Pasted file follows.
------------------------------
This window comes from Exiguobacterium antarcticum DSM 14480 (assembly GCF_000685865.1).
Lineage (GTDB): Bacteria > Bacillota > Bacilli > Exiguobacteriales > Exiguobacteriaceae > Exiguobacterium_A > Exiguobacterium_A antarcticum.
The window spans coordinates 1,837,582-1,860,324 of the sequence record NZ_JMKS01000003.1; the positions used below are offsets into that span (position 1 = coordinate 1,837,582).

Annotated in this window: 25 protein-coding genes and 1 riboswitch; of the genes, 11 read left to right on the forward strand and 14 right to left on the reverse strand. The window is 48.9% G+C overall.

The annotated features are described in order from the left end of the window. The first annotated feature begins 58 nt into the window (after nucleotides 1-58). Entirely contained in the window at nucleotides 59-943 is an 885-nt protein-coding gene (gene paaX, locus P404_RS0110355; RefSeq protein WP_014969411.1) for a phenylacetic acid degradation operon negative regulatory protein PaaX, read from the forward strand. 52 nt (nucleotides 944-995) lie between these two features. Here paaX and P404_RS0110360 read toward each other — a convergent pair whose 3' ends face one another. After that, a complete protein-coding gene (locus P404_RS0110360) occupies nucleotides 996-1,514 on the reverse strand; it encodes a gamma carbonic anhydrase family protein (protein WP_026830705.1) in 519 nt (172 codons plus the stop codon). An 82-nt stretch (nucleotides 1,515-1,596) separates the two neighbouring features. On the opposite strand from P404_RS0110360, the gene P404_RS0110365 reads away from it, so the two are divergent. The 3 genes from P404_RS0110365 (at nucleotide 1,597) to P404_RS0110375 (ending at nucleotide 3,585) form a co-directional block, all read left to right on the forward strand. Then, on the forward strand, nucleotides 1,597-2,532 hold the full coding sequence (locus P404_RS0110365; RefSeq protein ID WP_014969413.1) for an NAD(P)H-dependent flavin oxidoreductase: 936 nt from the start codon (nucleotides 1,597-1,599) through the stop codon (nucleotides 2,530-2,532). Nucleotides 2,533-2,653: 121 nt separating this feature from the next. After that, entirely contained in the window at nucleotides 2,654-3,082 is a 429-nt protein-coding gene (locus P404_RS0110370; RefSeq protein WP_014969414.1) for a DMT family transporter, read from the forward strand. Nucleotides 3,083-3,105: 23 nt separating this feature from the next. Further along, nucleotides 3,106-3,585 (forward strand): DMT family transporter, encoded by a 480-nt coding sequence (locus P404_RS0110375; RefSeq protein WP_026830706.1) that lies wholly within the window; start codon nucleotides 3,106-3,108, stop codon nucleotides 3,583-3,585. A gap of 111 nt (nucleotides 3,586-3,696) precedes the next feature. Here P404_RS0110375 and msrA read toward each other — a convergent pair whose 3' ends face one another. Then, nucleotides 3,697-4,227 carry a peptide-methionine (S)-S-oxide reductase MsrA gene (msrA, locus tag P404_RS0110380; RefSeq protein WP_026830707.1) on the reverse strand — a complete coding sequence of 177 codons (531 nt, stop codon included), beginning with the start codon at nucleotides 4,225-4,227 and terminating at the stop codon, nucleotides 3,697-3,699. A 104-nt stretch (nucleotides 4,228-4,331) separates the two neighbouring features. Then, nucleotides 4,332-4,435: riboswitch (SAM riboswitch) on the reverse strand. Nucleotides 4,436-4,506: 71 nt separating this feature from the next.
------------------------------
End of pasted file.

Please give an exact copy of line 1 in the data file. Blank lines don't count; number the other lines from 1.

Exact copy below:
This window comes from Exiguobacterium antarcticum DSM 14480 (assembly GCF_000685865.1).